There is emphasis across the collections systems industry worldwide for sewer condition prioritization methods and manhole condition ranking. Although currently the UK may be ahead of the US in this field – in the US the focus has historically been on water quality and flow aspects - asset management is now gaining strength in the US.
The concept set out in this paper was developed in the US. Although there are some challenges of nomenclature and terminology in its use outside the US – for example the definition of criticality is slightly different to that of the UK – the concept itself has wide applicability.
The concept, developed by CH2MHill, is available as SCREAM™, a sewer and manhole condition assessment tool. It has been built into Wallingford Software’s InfoNet asset management solution as one of the standard choices for sewer and manhole condition grading.
The pressures for better asset management
One of the main drivers towards better asset management in the US is the framework of Discharge Permits. Every US utility is required to properly operate specified Discharge Permits, which involves an accurate knowledge of the condition of their collection systems. The adherence to these requirements is being more closely scrutinised over time, and in the event of a permit violation, regulators typically demand a condition assessment, involving sanitary and sewer evaluation surveys.
A second factor that increases the need for better knowledge of the system is CMOM (Capacity Management Operation and Maintenance), a set of proposed regulations from the US Environmental Protection Agency. Because of their focus on network performance, these regulations increase the need for asset condition information.
The third driver is the constant growth needs of most networks. As greater demands are placed on the existing capacity, and enhancements are considered, knowledge of the condition of the existing assets is an essential part of planning process.
The need for a specific assessment tool
When CH2MHill first looked for a robust assessment tool to meet the need for closer scrutiny of asset condition for use in the US, there was nothing suitable. For example, the codings in use were not keeping pace with current materials, nor with the level of detection technology, such as CCTV and infra-red examination of sewer pipes. A system was needed for use by a utility as opposed to academics.
The existing US defect aggregation process appeared simplistic and flawed – more an art than a science. There was no standard manual across the US. PAPC (Pipeline Assessment Certification Program – a set of sewer condition classifications devised by WRc, formerly the Water Research Company) is intended to standardize codings, but in practice it falls short of standards needed to match emerging technologies and sewer material enhancements.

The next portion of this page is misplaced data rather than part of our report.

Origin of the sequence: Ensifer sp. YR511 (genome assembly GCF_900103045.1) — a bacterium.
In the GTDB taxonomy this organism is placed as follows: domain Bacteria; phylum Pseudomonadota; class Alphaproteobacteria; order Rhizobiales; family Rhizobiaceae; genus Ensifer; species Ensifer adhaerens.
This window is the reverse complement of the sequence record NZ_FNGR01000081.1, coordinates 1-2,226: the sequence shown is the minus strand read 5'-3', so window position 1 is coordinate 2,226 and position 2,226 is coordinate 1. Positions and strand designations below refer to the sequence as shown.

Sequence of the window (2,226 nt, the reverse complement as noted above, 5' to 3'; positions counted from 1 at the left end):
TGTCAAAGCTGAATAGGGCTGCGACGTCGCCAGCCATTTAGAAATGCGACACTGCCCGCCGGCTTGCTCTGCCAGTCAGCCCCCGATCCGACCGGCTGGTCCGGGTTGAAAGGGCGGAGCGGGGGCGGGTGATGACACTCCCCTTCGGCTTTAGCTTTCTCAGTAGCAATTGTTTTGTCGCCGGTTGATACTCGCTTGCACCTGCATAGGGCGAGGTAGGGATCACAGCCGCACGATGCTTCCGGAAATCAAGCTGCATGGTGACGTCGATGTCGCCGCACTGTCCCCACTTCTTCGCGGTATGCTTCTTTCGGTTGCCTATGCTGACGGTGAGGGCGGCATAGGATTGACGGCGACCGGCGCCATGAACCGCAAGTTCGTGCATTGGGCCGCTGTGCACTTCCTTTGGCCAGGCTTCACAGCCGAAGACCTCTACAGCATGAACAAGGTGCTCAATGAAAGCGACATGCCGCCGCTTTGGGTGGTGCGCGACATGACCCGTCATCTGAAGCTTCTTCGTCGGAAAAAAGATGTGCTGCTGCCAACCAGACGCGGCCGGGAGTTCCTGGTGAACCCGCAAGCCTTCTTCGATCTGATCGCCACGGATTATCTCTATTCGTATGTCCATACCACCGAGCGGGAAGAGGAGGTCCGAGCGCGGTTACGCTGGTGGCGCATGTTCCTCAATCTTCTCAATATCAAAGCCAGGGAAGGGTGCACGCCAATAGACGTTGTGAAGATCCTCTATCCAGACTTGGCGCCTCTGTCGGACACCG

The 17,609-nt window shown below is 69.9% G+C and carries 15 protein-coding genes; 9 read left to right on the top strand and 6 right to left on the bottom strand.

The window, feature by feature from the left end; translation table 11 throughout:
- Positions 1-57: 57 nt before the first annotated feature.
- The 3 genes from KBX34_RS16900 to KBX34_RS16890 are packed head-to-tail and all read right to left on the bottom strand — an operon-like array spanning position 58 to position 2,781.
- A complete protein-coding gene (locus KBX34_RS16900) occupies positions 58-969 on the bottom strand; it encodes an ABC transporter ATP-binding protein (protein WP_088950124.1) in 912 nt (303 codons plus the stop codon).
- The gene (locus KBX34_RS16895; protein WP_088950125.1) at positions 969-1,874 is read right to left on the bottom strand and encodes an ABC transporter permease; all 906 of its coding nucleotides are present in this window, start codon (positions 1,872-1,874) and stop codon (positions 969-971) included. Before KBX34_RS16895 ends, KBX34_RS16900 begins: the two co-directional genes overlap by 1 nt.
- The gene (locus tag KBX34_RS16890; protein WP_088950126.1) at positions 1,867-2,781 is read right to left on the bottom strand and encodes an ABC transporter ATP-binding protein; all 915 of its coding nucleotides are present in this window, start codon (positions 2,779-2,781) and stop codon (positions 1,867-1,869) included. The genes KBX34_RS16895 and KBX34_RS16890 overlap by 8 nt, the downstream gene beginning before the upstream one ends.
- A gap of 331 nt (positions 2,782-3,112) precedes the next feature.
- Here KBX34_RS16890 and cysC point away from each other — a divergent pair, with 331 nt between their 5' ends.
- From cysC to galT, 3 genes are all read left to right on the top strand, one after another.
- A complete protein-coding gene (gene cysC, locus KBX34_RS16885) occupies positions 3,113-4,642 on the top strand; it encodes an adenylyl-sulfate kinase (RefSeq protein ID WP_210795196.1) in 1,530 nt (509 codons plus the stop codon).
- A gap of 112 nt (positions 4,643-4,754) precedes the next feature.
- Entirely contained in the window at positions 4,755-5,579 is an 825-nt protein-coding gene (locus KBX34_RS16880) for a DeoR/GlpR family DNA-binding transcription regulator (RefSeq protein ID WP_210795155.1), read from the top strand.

In part the development of SCREAM™ was prompted by the shortfalls of existing systems. It is important to consider the purpose of condition codings, which is to determine the sewer or manhole’s existing performance status with its intended design performance and the urgency needed to reinstate its performance status. In developing SCREAM™, a basic consideration covered how prioritisation groups one to five were linked to the rehabilitation process.
The SCREAM™ defect scores are based on scientific research. CH2MHill’s Dr. Vani Kathula conducted her doctoral research on defect degradation that resulted in a sampling of common defects being assigned scores based on their relative severity and remaining life expectancy. A second aim was for all the observed defects to be aggregated and used, with no defect data thrown away – some scoring systems discard some data. A third factor related to degradation over time – the US Transportation Agency learned in researching pavement degradation that degradation is best tracked by non-linear functions, so SCREAM™ uses logarithmic functions.
The next aim was to create a streamlined data process from the field to the collation process. At the extreme in the US, a committee of engineers may look at paper forms and then vote on whether each defect should be graded! So SCREAM™ was designed with a process that curtailed that very time consuming effort. It was also decided to integrate the analysis output of SCREAM™ with subsequent process steps, such as cost effectiveness and the rehabilitation steps. In particular for use in the US, there was a focus on I&I (inflow and infiltration) reduction control methods.
SCREAM™ provides a definitive scoring and ranking process and coding scale. All the codes and all the scores are on a scale of one to a hundred. This allows for a better understanding of assigning relative rates. Since the scores are grounded on research values the sewer prioritization is relative to research values and not the size of the data set. In other words, SCREAM™ scores can be prioritized but the scores may be in ranges that the utility operator has determined are not appropriate for rehabilitation, such as scores below 60 in the 1 to 100 scale. The operator never sees the scale nor assigns a number – that is all undertaken by the tool itself.
SCREAM™ for manholes
SCREAM™ deals with manholes as well as sewers. As CH2MHill was developing SCREAM™, it was noted that whilst there were many methods of collecting data on manholes, none seemed right for aggregating the defects in a manhole. The existing methods of assigning defect scores to components of manholes allowed analysis flexibility, but because of the component materials, the manholes are a little different compared to pipes, and this influences the rehab method. Defects are assigned in SCREAM™ by using the level in the manhole (upper and lower), and the component. The vertical axis in a manhole serves to provide an upper and lower level, and those levels are included in the SCREAM™ algorithm to support a rehab analysis. SCREAM™ allows for scoring the upper level, the lower level and then the overall manhole.